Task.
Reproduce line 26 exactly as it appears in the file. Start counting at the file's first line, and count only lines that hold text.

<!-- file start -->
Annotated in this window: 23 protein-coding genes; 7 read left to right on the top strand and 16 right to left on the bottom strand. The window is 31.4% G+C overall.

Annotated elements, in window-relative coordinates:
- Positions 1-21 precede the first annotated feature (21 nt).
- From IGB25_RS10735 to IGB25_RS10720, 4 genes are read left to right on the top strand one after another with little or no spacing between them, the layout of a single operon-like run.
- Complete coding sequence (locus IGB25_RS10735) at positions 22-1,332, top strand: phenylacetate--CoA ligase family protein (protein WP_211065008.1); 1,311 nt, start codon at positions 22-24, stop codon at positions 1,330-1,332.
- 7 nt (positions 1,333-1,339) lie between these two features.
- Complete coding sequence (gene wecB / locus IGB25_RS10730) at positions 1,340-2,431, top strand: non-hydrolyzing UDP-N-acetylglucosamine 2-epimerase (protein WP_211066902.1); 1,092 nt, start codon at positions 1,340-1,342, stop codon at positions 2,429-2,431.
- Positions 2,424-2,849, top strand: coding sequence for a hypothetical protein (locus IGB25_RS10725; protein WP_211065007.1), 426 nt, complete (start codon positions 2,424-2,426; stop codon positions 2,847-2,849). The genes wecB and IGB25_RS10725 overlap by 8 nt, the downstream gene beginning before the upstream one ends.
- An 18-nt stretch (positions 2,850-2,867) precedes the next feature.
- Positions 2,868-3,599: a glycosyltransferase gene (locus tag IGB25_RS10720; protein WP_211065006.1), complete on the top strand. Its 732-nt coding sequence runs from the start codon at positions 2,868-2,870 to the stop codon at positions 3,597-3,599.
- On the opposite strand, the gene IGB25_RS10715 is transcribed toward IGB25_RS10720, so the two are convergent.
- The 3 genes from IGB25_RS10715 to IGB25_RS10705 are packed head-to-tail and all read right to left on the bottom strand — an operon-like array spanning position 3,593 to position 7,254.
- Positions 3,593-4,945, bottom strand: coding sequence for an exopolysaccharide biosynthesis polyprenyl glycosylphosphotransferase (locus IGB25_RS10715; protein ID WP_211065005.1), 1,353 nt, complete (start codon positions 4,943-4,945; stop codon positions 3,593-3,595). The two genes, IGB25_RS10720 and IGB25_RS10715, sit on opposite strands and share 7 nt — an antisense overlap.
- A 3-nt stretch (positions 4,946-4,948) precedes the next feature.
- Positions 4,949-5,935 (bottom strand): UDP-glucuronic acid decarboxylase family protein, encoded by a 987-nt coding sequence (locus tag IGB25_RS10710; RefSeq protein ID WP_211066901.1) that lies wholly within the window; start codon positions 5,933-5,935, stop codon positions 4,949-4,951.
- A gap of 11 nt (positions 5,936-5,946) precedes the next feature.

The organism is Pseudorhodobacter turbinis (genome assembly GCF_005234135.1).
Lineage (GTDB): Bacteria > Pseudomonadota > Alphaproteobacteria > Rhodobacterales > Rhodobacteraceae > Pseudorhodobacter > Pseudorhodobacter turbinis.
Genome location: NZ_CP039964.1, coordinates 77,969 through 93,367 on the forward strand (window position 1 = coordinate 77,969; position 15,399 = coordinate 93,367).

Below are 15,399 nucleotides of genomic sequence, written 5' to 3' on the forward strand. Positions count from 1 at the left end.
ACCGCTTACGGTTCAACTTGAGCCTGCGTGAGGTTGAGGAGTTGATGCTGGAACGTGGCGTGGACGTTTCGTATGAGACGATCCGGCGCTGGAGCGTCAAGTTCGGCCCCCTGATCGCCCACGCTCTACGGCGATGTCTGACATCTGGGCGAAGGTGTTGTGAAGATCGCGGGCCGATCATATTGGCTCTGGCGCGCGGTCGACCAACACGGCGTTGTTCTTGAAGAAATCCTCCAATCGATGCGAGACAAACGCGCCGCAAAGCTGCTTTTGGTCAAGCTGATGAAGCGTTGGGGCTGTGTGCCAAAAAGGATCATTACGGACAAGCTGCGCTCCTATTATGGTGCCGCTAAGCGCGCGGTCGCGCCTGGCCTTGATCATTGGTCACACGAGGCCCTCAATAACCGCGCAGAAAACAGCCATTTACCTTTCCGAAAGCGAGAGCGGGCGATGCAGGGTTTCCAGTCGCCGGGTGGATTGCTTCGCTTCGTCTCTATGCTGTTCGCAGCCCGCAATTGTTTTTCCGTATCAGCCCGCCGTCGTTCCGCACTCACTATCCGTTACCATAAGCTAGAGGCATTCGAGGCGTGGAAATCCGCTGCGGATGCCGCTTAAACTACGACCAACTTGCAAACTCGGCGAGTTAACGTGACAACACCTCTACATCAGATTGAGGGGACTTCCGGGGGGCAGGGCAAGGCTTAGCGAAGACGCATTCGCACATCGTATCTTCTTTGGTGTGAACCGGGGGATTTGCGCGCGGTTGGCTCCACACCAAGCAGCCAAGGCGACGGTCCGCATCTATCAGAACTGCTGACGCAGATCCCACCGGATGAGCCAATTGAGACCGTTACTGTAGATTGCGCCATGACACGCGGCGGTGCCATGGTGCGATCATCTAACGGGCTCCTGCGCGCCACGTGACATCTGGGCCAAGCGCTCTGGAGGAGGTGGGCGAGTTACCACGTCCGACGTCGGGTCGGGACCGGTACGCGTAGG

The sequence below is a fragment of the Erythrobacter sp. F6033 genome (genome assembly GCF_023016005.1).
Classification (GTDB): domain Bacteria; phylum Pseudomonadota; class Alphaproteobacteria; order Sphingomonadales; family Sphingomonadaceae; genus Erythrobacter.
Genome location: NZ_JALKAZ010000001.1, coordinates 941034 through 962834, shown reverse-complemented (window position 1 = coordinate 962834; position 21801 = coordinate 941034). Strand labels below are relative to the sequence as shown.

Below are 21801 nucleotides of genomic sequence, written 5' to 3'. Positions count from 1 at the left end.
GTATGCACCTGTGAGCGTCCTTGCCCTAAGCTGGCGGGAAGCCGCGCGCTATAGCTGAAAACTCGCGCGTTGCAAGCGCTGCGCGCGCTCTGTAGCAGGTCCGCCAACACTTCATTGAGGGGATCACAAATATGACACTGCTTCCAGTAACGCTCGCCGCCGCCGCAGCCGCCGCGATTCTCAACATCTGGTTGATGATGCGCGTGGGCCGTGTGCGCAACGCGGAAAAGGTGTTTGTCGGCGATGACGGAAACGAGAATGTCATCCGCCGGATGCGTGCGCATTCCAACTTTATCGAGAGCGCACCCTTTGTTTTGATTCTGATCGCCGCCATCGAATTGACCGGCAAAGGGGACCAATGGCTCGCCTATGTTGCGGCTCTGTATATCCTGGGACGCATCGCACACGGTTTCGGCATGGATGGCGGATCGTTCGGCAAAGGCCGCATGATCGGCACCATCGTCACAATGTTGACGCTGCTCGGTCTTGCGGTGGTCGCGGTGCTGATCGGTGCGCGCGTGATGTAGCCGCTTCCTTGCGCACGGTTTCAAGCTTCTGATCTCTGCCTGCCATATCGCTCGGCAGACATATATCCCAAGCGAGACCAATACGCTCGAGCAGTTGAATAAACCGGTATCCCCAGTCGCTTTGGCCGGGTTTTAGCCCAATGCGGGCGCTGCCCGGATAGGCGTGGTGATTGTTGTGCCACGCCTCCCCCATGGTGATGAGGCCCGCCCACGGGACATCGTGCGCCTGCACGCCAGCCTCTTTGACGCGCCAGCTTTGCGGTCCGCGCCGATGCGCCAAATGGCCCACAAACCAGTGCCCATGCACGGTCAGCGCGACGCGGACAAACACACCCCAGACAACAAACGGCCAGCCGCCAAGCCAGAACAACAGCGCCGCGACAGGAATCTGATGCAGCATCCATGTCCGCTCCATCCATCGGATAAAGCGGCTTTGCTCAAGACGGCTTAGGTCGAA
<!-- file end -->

GTATGCACCTGTGAGCGTCCTTGCCCTAAGCTGGCGGGAAGCCGCGCGCTATAGCTGAAAACTCGCGCGTTGCAAGCGCTGCGCGCGCTCTGTAGCAGGTCCGCCAACACTTCATTGAGGGGATCACAAATATGACACTGCTTCCAGTAACGCTCGCCGCCGCCGCAGCCGCCGCGATTCTCAACATCTGGTTGATGATGCGCGTGGGCCGTGTGCGCAACGCGGAAAAGGTGTTTGTCGGCGATGACGGAAACGAGAATGTCATCCGCCGGATGCGTGCGCATTCCAACTTTATCGAGAGCGCACCCTTTGTTTTGATTCTGATCGCCGCCATCGAATTGACCGGCAAAGGGGACCAATGGCTCGCCTATGTTGCGGCTCTGTATATCCTGGGACGCATCGCACACGGTTTCGGCATGGATGGCGGATCGTTCGGCAAAGGCCGCATGATCGGCACCATCGTCACAATGTTGACGCTGCTCGGTCTTGCGGTGGTCGCGGTGCTGATCGGTGCGCGCGTGATGTAGCCGCTTCCTTGCGCACGGTTTCAAGCTTCTGATCTCTGCCTGCCATATCGCTCGGCAGACATATATCCCAAGCGAGACCAATACGCTCGAGCAGTTGAATAAACCGGTATCCCCAGTCGCTTTGGCCGGGTTTTAGCCCAATGCGGGCGCTGCCCGGATAGGCGTGGTGATTGTTGTGCCACGCCTCCCCCATGGTGATGAGGCCCGCCCACGGGACATCGTGCGCCTGCACGCCAGCCTCTTTGACGCGCCAGCTTTGCGGTCCGCGCCGATGCGCCAAATGGCCCACAAACCAGTGCCCATGCACGGTCAGCGCGACGCGGACAAACACACCCCAGACAACAAACGGCCAGCCGCCAAGCCAGAACAACAGCGCCGCGACAGGAATCTGATGCAGCATCCATGTCCGCTCCATCCATCGGATAAAGCGGCTTTGCTCAAGACGGCTTAGGTCGAA